Assassin’s Creed: Unity: The 900p vs. 1080p debate

A new Assassin’s Creed game is coming out for current-gen consoles and PC this November, yet everywhere I look people don’t seem to be talking about the game itself or any of its new mechanics.

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Instead many gamers are angered because Ubisoft recently announced that Unity’s specs will be locked at 900p and 30fps on consoles, meaning the game will be intentionally under-performing on PS4 (which plays at 1080p). This is understandably annoying for PS4 owners, who feel they are being denied their console’s graphical superiority. Ubisoft have responded to the criticisms, claiming during an interview with VideoGamer.com that this is to “avoid all the debates and stuff”. However, amidst all this controversy, I am asking myself one question:

Does it matter?

A game can be excellent without having top-quality visuals; in fact, graphics shouldn’t really come into it that much.

Over the past few years and especially with the advent of a new generation of consoles, graphics have become increasingly important to certain gamers. Everybody wants to play beautiful games but staring at them for hours on end isn’t the point. For me, a game is to be played and enjoyed.

A game can be excellent without having top-quality visuals; in fact, graphics shouldn’t really come into it that much. Developers can be proud if their game is gorgeous but it is the mechanics that we should really be talking about, because this is what makes or breaks a game. It is the mechanics that either let us have fun or leave us screaming at our controllers. As long as they work (and are fun), we shouldn’t be that bothered about image resolution or frame rates.

Take Minecraft for example. Its pixelated art style means that it might not be as beautiful as many AAA releases but nor is it meant to be. Excellent graphics were not at the forefront of the developers’ minds when they made this game. Instead, they were thinking about what makes a good game and, thanks to this outlook, they managed to create something outstanding. This is the thought process that all developers should adopt; there should always be excellent game mechanics that will make a game fun. After all, an enjoyable game could well end up selling more than a bad game with great graphics.

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It works the other way as well. Sometimes graphically stunning games are disappointing in other areas. Battlefield 4, for example, looked amazing, with the Frostbite 3 engine allowing for some of the most impressive destruction in videogames, but the actual game had several weaknesses. The story in particular was shoddy; at times it felt like a load of explosions strung together to resemble a plot. Perhaps the story could have been developed more if less time had been spent on visuals.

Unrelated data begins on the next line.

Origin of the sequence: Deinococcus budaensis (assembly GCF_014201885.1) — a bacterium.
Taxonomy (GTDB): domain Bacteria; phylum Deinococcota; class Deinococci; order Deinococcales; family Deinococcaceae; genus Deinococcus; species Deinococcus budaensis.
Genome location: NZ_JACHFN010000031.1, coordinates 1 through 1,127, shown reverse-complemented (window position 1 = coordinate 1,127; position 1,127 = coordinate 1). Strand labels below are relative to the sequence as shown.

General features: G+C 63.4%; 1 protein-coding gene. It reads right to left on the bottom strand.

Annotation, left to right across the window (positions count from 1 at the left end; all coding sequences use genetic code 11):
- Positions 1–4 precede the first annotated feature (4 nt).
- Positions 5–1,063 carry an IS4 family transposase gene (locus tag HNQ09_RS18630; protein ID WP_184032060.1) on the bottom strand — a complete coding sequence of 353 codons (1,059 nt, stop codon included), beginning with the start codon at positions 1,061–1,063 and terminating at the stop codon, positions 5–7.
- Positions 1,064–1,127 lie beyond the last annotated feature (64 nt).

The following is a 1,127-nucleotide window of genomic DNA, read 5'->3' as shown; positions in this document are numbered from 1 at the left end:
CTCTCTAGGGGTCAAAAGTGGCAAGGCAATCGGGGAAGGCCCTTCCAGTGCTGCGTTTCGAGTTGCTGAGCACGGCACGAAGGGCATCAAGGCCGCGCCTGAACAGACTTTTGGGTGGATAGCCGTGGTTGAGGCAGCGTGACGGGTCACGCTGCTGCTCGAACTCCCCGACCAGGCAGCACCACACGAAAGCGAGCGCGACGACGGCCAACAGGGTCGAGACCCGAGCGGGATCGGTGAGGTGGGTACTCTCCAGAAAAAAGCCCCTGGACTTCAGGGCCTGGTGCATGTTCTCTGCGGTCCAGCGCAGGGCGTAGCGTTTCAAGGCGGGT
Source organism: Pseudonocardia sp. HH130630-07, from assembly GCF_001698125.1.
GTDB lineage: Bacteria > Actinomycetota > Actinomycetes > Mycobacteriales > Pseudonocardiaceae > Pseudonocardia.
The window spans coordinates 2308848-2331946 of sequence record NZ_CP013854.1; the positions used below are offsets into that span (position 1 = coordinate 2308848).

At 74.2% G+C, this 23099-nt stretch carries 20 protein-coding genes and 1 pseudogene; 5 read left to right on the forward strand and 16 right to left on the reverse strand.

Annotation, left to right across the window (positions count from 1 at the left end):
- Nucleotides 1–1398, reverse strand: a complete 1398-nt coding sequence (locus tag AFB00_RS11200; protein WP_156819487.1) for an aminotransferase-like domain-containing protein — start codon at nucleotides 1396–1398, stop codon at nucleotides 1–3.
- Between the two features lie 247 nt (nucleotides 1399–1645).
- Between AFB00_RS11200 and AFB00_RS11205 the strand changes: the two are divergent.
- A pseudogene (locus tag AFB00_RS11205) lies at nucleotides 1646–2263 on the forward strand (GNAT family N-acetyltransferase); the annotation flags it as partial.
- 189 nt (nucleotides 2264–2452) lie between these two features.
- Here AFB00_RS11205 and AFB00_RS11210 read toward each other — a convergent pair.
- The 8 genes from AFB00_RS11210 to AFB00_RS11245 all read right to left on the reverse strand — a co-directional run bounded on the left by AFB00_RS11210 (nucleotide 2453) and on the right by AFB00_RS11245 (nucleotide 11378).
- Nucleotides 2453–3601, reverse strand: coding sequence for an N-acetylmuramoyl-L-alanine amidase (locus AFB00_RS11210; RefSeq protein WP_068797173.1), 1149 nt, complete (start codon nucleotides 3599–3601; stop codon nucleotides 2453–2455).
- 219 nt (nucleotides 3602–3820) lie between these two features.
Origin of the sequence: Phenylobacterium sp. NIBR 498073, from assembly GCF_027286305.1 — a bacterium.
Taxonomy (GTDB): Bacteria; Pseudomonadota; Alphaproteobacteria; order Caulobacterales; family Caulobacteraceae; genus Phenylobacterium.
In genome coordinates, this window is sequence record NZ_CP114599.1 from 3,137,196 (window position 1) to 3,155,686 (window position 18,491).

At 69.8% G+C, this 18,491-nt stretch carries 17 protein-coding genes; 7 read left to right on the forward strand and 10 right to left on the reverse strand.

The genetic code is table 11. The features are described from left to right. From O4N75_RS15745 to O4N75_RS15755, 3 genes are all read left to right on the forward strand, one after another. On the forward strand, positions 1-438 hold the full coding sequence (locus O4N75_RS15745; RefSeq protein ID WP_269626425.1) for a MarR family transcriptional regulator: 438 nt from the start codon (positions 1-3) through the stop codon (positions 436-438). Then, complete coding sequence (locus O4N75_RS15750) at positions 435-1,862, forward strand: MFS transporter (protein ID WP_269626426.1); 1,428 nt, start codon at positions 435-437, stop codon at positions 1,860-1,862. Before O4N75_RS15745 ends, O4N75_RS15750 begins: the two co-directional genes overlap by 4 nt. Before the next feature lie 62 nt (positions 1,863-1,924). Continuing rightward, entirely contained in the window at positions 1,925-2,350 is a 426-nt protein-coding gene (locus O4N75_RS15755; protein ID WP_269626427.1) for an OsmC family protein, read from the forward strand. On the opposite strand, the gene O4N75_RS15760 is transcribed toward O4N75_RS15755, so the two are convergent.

This has become a major problem in the games industry. We, the consumers, have become too obsessed with graphics, meaning that developers have to keep their focus there. Having fun should be the most important aspect of a video game, no matter what. Game designers need to stop chasing photorealism and put their attention back where it belongs: on the game mechanics.

I have a feeling that this will not happen overnight. Consumers are now too used to having good graphics, which means that they will often find that more important than game mechanics. But in spite of this I ask again: does image resolution matter? I don’t think so, and when Unity comes out I will be judging it on its value as a game, not on what it could have looked like.

Anyway, at least you can play as a female assassin. Oh, wait…

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 Are you looking for graphics or mechanics when you buy your game? Do you think it’s important that Assassin’s Creed: Unity will be capped at 900p? Let us know on our twitter, @Boargames.

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Comments (2)

  • 900p, fine I can live with that, but 30fps vs 60fps makes a big difference.

    I wont be purchasing this unless it runs at 60fps on PS4.

    • I know what you mean, it is annoying, but again, I must stress that it is game mechanics, not frame rate, that truly makes a game, and even though limitations are annoying, perhaps don’t punish the devs for something that sure sounds like a Ubisoft company idea.

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